Monday, August 26, 2013

Review: A Talking Cat!?!


That w…

Why d…

I don't know where to begin.

A Talking Cat!?! (presumably available on Netflix Instant only because Netflix has a demonstrated sense of humor) is a kid's movie about a cat whose unexplained ability to talk "brings two families together" and somehow solves the problems of its entire six-person cast, headed by the over-the-hill neighbor duo of Phil and Susan. Its budget is only exceeded in thinness by its screenwriting, directing, "99 Discount Movie Background Music Tracks" score, and entire concept. It's not hyperbole to say this may be the worst film I've ever seen. And, as you should know by now, I've seen some doozies.

Via a voice-over so muffled that it must have been recorded through a coffee can, a drunk-sounding Eric Roberts voices Duffy the titular talking cat!?! in what I can only assume was an effort at a Lorenzo Music impression. Indeed, for the first half-hour or so, the Duffyverse seems to operate under Garfield rules of cat-human communication—specifically:

    Article I
    1. Cat characters may not speak.
    2. Cat characters may develop wisecracking responses to stimuli.
    3. Wisecracking responses from a cat character are inaudible to human characters, and result in no movement of the cat character's mouth.

    Article II
    1. Human characters, particularly of the more pathetic variety, may speak to cats.
    2. Human characters have no means of understanding cats' thoughts, and this incomprehension may be employed to comic effect.

But then, Duffy actually opens his "mouth," and the idiotic story, to borrow a phrase from Tropic Thunder, "goes full retard."

But that makes it sound too watchable. A Talking Cat!?! offends me because it does nothing interesting with its key attributes—the homemade amateurishness of Birdemic, the torpor of Monster a Go-Go, the repetitive nature-shot filler of Boggy Creek II, the cluelessness about modern commerce and interpersonal relations of The Room, the lumpy aging lovers of a Tim and Eric sketch, and domesticity so false that it makes Merlin's Shop of Mystical Wonders look like cinema vérité. Shitty movies like these sometimes coalesce into something that transcends their constituent shitty elements; they sometimes take on a hypnotically-bad, entertainingly-bad, even heartwarmingly-bad quality. This? Does not.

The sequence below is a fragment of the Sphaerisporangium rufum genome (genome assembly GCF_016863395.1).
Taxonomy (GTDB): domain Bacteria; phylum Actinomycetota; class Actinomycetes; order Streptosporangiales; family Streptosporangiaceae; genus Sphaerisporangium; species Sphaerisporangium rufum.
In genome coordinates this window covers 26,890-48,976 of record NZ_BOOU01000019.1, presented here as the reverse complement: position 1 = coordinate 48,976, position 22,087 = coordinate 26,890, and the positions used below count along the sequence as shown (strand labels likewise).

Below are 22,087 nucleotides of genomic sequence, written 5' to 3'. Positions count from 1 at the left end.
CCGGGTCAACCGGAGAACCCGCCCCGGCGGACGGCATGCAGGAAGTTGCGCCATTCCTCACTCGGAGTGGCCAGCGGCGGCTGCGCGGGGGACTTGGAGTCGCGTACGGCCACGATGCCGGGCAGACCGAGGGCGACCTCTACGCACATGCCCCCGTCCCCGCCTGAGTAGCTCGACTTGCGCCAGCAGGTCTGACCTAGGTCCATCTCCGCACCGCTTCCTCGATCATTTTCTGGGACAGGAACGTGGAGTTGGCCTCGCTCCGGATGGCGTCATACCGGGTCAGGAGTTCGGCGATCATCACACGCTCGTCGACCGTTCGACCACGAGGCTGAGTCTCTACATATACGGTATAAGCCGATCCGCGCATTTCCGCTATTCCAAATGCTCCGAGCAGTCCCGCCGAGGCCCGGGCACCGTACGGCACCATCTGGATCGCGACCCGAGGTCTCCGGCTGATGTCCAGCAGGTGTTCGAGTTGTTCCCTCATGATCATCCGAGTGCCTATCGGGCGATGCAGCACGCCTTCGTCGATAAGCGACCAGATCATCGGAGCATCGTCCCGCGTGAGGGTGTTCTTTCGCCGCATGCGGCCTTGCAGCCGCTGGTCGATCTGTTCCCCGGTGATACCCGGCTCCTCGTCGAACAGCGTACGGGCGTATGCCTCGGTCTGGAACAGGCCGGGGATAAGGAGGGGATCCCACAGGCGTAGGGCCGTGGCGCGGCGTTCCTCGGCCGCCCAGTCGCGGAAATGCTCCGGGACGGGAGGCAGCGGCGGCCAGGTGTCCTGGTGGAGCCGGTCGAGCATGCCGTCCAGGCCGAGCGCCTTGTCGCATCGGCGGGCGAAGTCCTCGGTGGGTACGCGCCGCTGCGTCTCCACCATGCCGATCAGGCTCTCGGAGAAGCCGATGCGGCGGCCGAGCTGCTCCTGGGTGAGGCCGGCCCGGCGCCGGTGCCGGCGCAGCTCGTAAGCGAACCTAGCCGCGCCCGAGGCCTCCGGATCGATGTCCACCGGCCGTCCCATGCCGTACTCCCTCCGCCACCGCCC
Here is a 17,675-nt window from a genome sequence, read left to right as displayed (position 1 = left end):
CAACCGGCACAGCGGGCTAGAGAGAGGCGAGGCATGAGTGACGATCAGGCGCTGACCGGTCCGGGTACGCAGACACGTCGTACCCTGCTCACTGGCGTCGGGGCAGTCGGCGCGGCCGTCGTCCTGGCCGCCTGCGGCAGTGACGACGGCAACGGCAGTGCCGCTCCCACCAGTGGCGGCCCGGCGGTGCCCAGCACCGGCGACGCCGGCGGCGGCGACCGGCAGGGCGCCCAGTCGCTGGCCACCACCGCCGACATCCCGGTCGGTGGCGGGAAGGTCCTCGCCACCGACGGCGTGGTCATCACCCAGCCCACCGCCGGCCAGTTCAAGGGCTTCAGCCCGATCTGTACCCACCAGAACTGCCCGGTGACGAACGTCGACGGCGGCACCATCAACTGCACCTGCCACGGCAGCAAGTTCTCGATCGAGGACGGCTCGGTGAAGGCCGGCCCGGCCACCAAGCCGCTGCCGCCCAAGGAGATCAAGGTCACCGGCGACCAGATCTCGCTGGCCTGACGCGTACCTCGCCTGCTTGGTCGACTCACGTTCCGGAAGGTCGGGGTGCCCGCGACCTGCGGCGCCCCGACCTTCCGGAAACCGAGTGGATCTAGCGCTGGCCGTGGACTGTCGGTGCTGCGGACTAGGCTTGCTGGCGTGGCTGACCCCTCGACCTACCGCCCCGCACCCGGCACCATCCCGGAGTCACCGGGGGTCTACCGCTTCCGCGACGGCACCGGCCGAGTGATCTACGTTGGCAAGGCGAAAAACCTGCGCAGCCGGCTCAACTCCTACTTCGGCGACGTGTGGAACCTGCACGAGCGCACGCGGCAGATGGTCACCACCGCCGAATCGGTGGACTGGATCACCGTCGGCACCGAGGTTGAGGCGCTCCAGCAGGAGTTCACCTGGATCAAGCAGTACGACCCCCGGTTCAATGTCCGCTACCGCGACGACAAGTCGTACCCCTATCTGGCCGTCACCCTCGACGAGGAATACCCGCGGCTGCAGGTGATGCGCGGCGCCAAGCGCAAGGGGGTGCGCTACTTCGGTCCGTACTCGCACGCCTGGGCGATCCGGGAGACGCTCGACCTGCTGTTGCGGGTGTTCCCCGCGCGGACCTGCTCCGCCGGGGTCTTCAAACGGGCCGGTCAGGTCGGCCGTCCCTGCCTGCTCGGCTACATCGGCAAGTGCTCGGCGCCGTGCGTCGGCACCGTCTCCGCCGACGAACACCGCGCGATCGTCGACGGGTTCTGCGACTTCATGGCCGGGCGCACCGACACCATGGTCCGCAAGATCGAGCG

The theory I developed after the first half-hour or so was that A Talking Cat!?! was the product of an investment banker's bored wife who thought her cat was the handsomest creature under the sun and, dimly aware that "cat video" is a thing that's popular with the World Wide Web kids these days, decided to make a movie about him, despite a lack of any relevant training. In fact, I was convinced that the actress playing Susan (cheese puff lady) was either the director or screenwriter—her part was the most strangely-written and she was the worst actor of all seven cast members (that's including Eric Roberts).